In September of ’05, our intrepid super heavyweight scored a shot at the vacant WBO title. His opponent was a hefty obligation, as he faced the hard-hitting Nigerian, Simon Peter. He won the crown with a unanimous decision victory that shifted his career into overdrive. Klitschko went on a rampage for nearly a decade, holding the IBF version of the heavyweight championship for an incredible nine years and seven months, which made him the second-most longest reigning heavyweight champ in history behind the storied Joe Louis who reigned for over eleven years. Vlad also defended his title a staggering nineteen times. Only Joe Louis, with twenty-five title defenses, and Larry Holmes, with an even twenty, have exceeded the number of Vlad’s successful title defenses. These feats are all-time notable achievements and assure that Vlad will be a first-ballot hall-of-famer. Where he is slotted on the list of all-time greats is open for debate.


On his way to establishing himself as an all-time great, Vlad rocked heavyweights aplenty during his reign.


These champs/former champs/solid pros all fell: Chris Bird (again), Calvin Brock, a revenge KO of Lamon Brewster, Sultan Ibragimov, Tony Thompson (twice) , Hasim Rahman, Ruslan Chagaev, Samuel Peter (again), Eddie Chambers, David Haye, Alexander Povetkin, and a cast of many others. Klitschko dominated with his rapier-like jab and blistering straight right hand. Rarely did he go to the body. Most of his fights during his reign were foregone conclusions. As he aged, Vlad adopted the Bernard Hopkins school-of-aging-fighters technique. He would land a jab or score with a lead right hand and then swarm his opponent and tire them out by leaning on them or wrestling the strength out of them, tiring the poor soul until they no longer had the ability or will to win. Like Hopkins, the later wins came ugly. But as "Money" Mayweather proved, a win is a win.


In November of 2015, an aging and shop-worn Vlad lost a lackluster decision to Tyson Fury. It was said that Vlad had lost his motivation  A re-match was in the works only to be foiled by Fury going rogue and flying off the rails due to lifestyle issues. Anthony Joshua, himself a rare physical specimen and former Olympic gold medalist fought his way to recognition as Fury’s successor and the public clamored for the doctor to make a house call one more time.


Before a jam-packed London audience of over 90,000 boxing-crazed fans, the two giants delivered what very well may be the 2017 Fight of the Year. Joshua prevailed with an electric eleventh round TKO. Joshua himself was dropped earlier in the fight and nearly KO’d. Klitschko was actually ahead on one of the official scorecards when the end came. The scintillating performance by the forty-one year old Klitschko left no doubt as to his standing as one of the best fighters in the history of the heavyweight division. He will no doubt be remembered best for his brutal farewell rumble in which he fought with reckless abandon and reminded the world why he was known as Dr. Steelhammer.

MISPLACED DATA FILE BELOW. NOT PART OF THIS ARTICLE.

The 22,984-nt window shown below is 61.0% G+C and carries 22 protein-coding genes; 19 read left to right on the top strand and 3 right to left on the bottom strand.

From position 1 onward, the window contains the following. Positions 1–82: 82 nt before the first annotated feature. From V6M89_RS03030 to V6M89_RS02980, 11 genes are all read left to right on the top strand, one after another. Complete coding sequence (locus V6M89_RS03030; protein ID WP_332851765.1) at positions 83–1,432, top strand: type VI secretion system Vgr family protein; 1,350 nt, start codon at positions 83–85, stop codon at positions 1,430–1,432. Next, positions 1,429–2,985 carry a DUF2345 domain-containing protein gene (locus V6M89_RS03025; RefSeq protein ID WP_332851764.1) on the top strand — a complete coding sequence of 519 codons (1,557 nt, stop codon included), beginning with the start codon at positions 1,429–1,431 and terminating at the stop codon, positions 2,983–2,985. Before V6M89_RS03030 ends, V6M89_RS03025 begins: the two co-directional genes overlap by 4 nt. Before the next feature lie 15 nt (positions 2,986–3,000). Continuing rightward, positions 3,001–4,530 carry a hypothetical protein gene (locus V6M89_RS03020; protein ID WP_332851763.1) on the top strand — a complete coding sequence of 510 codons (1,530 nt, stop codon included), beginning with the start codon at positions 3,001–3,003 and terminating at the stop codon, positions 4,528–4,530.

I rank only the incomparable Muhammad Ali, and legendary champs Joe Louis, George Foreman, Rocky Marciano, and Larry Holmes ahead of Vlad on my list of all-time great heavyweights. Why so high? Longevity. Vlad fought in an era where athletes and sports medicine were far superior than the era in which his predecessors competed, and he not only met the demands inherent in his era, but exceeded them in many areas. His stamina was questioned, but think about this: twenty-one years as a pro, many of them with a huge bulls-eye on his back, and though engaging in an incredible sixty-nine fights; only three times did he fail to see the finish line. Question that. He also never tested dirty for steroids, a very important factor.


Now consider that he did fight just under 70 fights. How many champion heavyweights in the modern era fought seventy times? They milked Tyson till the milk turned to blood and he barely made it to the mid-fifties. And don’t forget the long string of bums they fed him every thirty days at the start of his career. Now consider how Vlad finished versus a monster in Joshua and how Tyson stunk up the venues on his way out. Marciano never saw his fiftieth fight.


He quit just after his thirty-third birthday. Vlad fought for nearly a decade longer than The Rock did. Chew on that for a moment. Ali could barely walk against Larry Holmes, yet at the time he was six years younger than the age Vlad retired at.


Roll this fact around in your nugget for a minute: virtually every all-time great heavyweight besides Vlad went out ugly and was a mere shell of themselves at the time they were finally dragged out of the ring and not allowed to fight anymore due to public outcry and pity. Joe Louis. Ali. Smokin’ Joe. Holmes. Tyson. Holyfield. Even Big George went out tussling with the suspect Shannon Briggs. But don’t forget, George had taken an entire decade off from absorbing punches, which sure as hell helps one’s longevity. So those are some of the variables I considered in my ranking.


Also please do not disregard the smarts Vlad was blessed with and utilized inside the ring. He knew how to win, period. It was not always pretty, but it was often violent.

What more can the fight game ask of a fighter?


Wladimir Klitschko gave us his all. And besides, it’s hard not to root for a guy who married the gorgeous actress Hayden Panettiere. They have a lovely daughter, Kaya Evolokia Klitschko. Vlad segued from his August 2017 announced retirement into KLITSCHKO Ventures GmbH. (yes, that’s how it’s spelled) The company is responsible for maintaining and growing the Klitschko family brand and engages in challenge management endeavors as well as developing new business models and products.  Well done Dr. Steelhammer. Your career belongs to the ages.


What do you think?


Blake "Racehorse" Chavez answers all his emails.